By MORGAN ADDERLEY
Tribune Staff Reporter
THE Democratic National Alliance (DNA) is accusing the Opposition party of being “late” and the Minnis Administration of being “slow” regarding the issue of marijuana decriminalisation.
DNA vice-chairman Jayson Braynen released a statement on Thursday reiterating the DNA was the first party to “indicate support” for marijuana legislation reform.
Mr Braynen said this was done in June 2016, when he, on behalf of the DNA’s Young Democrats organisation, announced the DNA had “accepted the recommendation of its youth branch to add the decriminalisation of marijuana to the DNA’s 2017 election platform”.
He also said the current government has been “slow to address changing sentiments” regarding the drug.
On Wednesday, Opposition and Progressive Liberal Party Leader Philip "Brave" Davis confirmed his support for recreational marijuana decriminalisation as well as the immediate expunction of the records of those who have been convicted of possessing small amounts of the drug.
Mr Davis’ comments came a week after PLP deputy leader Chester Cooper made a similar call during a contribution in the House of Assembly.
Referencing both these remarks, Mr Braynen said: “It appears the leaders of the establishment are tripping over themselves to adopt progressive positions on the legal status of marijuana, but where were they just a few years ago on the campaign trail?”
“More puzzling still, where was the PLP’s urgency when they were at the helm of leadership? Time and time again, opposition parties prove that they will change their tune just enough to get elected, but not enough to follow through on what they promised.”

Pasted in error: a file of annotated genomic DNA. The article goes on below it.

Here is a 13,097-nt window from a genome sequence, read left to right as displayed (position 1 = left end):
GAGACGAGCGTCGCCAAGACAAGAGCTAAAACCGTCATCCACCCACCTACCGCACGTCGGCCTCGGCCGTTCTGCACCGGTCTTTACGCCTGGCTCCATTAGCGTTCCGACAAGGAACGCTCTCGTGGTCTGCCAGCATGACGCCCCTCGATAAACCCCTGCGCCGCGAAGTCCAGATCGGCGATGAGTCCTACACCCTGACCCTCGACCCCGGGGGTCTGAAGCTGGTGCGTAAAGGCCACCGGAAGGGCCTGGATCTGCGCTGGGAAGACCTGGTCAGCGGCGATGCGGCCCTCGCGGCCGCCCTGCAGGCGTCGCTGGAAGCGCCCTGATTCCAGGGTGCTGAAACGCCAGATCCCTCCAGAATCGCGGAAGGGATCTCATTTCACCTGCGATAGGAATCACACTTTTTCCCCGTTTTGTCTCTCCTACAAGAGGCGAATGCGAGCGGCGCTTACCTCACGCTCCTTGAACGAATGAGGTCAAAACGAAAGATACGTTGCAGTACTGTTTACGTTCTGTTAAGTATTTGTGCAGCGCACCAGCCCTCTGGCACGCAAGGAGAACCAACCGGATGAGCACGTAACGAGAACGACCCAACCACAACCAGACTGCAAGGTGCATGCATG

“Any steps the PLP and FNM have taken to address the regulation of marijuana in our law books can be summarised by the phrase ‘too little, too late’.”
Mr Braynen also cited the steps made by regional counterparts such as Jamaica and Trinidad and Tobago towards decriminalisation of the drug.
“Contrast the diligence of these nations with the news coming from our own, where the report from the Bahamas National Commission on Marijuana, which is funded by the government, has just been announced to be delayed by at least another three months,” Mr Braynen added.
He also criticised Health Minister Dr Duane Sands’ “reluctance” to “move with purpose” on the matter.
In July 2018, Mr Davis issued a statement saying his party sympathises with those who have been affected by the country’s anti-drug laws. He also said the PLP is proposing the appointment of a review panel to make recommendations on the issue.
That same month, a Caribbean Community (CARICOM) committee released a report calling for the end of marijuana prohibition in the region.
Also last year, Public Domain released a poll which said 71 per cent of 998 Bahamian residents surveyed believed marijuana should be legalised for medicinal purposes, and all respondents ranked marijuana as the least harmful substance by comparison to tobacco, alcohol, and sugar, across the board.
The Bahamas National Commission on Marijuana (BNCM) was also formed to “codify” Bahamians’ view on “all things related to marijuana” and make recommendations to the government on all positions concerning the drug.
The group has yet to report on its findings.